Please call your senators right now at:

Tell your senators that it’s urgent to fund the front lines NOW. Tell them at least $1 trillion is needed for states, counties and cities, including more funding for Medicaid and education, for essential public services to fight COVID-19 and reopen our economy. For more ways to take action, visit the AFSCME COVID-19 webpage.

Pregnant Women Should Be Protected in All Sectors of Work

On Thursday, the House voted to pass the Pregnant Workers Fairness Act (H.R. 2694) by a 329 to 73 bipartisan vote with 103 Republicans voting yes with Democrats. This bill requires employers to provide reasonable accommodations for pregnant employees and job applicants when they need them, unless it poses an undue hardship on an employer.

  • Many First Time Mothers are in the Workforce Late into their Pregnancy: Research shows that 88% of first-time mothers worked during their last trimester. H.R. 2694 allows expectant mothers to stay healthy over the course of their terms by requesting bathroom breaks, water bottles, stools to sit on when appropriate and larger work uniforms. Additionally, this bill reduces their exposure to toxic substances, heavy lifting, overnight work and extended hours without facing retaliation.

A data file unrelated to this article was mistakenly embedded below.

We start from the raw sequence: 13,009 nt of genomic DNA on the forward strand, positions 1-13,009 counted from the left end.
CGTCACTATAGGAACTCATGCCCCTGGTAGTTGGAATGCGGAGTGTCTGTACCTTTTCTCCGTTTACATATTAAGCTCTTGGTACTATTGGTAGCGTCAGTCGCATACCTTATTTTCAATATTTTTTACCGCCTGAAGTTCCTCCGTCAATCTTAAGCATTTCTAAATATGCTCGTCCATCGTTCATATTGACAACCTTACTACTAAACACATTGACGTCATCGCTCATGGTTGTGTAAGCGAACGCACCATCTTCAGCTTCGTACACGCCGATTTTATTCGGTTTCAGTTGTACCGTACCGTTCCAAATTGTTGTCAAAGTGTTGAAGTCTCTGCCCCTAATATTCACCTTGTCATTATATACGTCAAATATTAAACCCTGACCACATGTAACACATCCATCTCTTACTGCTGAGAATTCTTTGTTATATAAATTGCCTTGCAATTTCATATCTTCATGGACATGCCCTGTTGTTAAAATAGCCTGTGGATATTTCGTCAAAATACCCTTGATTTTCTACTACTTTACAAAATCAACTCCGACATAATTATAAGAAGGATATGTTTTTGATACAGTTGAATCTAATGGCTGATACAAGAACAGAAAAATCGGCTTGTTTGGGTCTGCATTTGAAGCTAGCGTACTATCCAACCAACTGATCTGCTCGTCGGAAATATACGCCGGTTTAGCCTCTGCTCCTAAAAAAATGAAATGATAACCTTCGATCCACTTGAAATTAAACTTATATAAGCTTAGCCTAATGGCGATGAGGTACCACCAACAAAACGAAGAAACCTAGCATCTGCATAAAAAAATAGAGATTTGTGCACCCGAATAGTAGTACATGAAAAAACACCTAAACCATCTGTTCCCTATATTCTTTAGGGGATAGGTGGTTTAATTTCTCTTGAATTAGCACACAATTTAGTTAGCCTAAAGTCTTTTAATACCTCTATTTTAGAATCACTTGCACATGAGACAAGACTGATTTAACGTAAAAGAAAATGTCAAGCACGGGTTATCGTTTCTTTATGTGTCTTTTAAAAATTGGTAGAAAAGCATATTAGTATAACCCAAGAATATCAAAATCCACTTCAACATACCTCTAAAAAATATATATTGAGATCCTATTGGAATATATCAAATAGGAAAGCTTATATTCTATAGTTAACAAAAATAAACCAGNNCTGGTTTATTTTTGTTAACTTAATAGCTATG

• Existing Legal Protections are Still Limited: In 2015, the Supreme Court ruled in Young v. UPS to allow pregnant workers to bring discrimination claims under the Pregnancy Discrimination Act (PDA) of 1978. The PDA provides some protections for pregnant workers by outlawing discrimination against employees based on pregnancy, childbirth or related medical conditions. However, discrimination still exists at an alarming rate. The Young decision also set an unreasonably high standard for proving discrimination.

What You Need to Know: At no time should anyone ever be forced to choose between financial security and a healthy pregnancy, especially during the coronavirus pandemic with countless women working on the front lines. While many states have adopted laws requiring reasonable accommodations, current federal law does not plainly state that workers have a right to ask for them to reduce pregnancy complications without jeopardizing their employment. H.R. 2694 is essential for children, family members and the entire health care system. AFSCME wrote a support letter to all members of the House for this bill and encourages swift action in the Senate.

Election Technology Research Act of 2019

This week the House passed the Election Technology Research Act of 2019 (H.R. 4990) by voice vote. This bill supports research activities for the security and modernization of voting systems.